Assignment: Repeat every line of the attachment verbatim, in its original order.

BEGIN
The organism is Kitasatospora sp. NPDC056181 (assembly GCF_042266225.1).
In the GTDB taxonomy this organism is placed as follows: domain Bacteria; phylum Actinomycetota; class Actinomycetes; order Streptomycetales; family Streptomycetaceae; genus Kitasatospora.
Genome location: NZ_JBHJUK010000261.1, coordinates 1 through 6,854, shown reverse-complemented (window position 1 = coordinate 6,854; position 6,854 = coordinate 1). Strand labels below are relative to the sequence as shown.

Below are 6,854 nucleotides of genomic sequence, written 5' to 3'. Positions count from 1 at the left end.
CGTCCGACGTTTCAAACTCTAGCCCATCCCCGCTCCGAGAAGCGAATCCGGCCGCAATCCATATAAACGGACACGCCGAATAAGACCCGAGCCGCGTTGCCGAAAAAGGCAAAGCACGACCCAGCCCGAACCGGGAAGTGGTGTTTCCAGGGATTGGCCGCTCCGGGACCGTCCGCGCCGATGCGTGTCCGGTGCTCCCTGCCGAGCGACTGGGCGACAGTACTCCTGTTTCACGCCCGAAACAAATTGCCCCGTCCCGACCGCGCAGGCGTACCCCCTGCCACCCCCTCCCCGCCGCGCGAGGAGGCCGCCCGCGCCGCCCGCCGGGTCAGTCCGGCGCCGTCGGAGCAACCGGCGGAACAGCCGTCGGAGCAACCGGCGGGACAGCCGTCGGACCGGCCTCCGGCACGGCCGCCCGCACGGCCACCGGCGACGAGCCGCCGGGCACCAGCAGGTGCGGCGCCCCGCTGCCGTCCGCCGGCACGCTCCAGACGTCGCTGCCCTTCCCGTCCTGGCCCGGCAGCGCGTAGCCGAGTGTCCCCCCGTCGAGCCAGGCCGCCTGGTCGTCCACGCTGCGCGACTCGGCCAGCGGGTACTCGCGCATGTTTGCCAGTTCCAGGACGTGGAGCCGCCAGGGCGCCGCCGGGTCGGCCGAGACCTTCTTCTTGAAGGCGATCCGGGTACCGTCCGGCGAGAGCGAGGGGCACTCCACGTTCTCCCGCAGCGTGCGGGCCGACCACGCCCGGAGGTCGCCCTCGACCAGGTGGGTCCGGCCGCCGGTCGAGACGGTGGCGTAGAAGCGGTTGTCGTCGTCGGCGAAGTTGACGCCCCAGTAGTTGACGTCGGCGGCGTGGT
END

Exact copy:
The organism is Kitasatospora sp. NPDC056181 (assembly GCF_042266225.1).
In the GTDB taxonomy this organism is placed as follows: domain Bacteria; phylum Actinomycetota; class Actinomycetes; order Streptomycetales; family Streptomycetaceae; genus Kitasatospora.
Genome location: NZ_JBHJUK010000261.1, coordinates 1 through 6,854, shown reverse-complemented (window position 1 = coordinate 6,854; position 6,854 = coordinate 1). Strand labels below are relative to the sequence as shown.

Below are 6,854 nucleotides of genomic sequence, written 5' to 3'. Positions count from 1 at the left end.
CGTCCGACGTTTCAAACTCTAGCCCATCCCCGCTCCGAGAAGCGAATCCGGCCGCAATCCATATAAACGGACACGCCGAATAAGACCCGAGCCGCGTTGCCGAAAAAGGCAAAGCACGACCCAGCCCGAACCGGGAAGTGGTGTTTCCAGGGATTGGCCGCTCCGGGACCGTCCGCGCCGATGCGTGTCCGGTGCTCCCTGCCGAGCGACTGGGCGACAGTACTCCTGTTTCACGCCCGAAACAAATTGCCCCGTCCCGACCGCGCAGGCGTACCCCCTGCCACCCCCTCCCCGCCGCGCGAGGAGGCCGCCCGCGCCGCCCGCCGGGTCAGTCCGGCGCCGTCGGAGCAACCGGCGGAACAGCCGTCGGAGCAACCGGCGGGACAGCCGTCGGACCGGCCTCCGGCACGGCCGCCCGCACGGCCACCGGCGACGAGCCGCCGGGCACCAGCAGGTGCGGCGCCCCGCTGCCGTCCGCCGGCACGCTCCAGACGTCGCTGCCCTTCCCGTCCTGGCCCGGCAGCGCGTAGCCGAGTGTCCCCCCGTCGAGCCAGGCCGCCTGGTCGTCCACGCTGCGCGACTCGGCCAGCGGGTACTCGCGCATGTTTGCCAGTTCCAGGACGTGGAGCCGCCAGGGCGCCGCCGGGTCGGCCGAGACCTTCTTCTTGAAGGCGATCCGGGTACCGTCCGGCGAGAGCGAGGGGCACTCCACGTTCTCCCGCAGCGTGCGGGCCGACCACGCCCGGAGGTCGCCCTCGACCAGGTGGGTCCGGCCGCCGGTCGAGACGGTGGCGTAGAAGCGGTTGTCGTCGTCGGCGAAGTTGACGCCCCAGTAGTTGACGTCGGCGGCGTGGT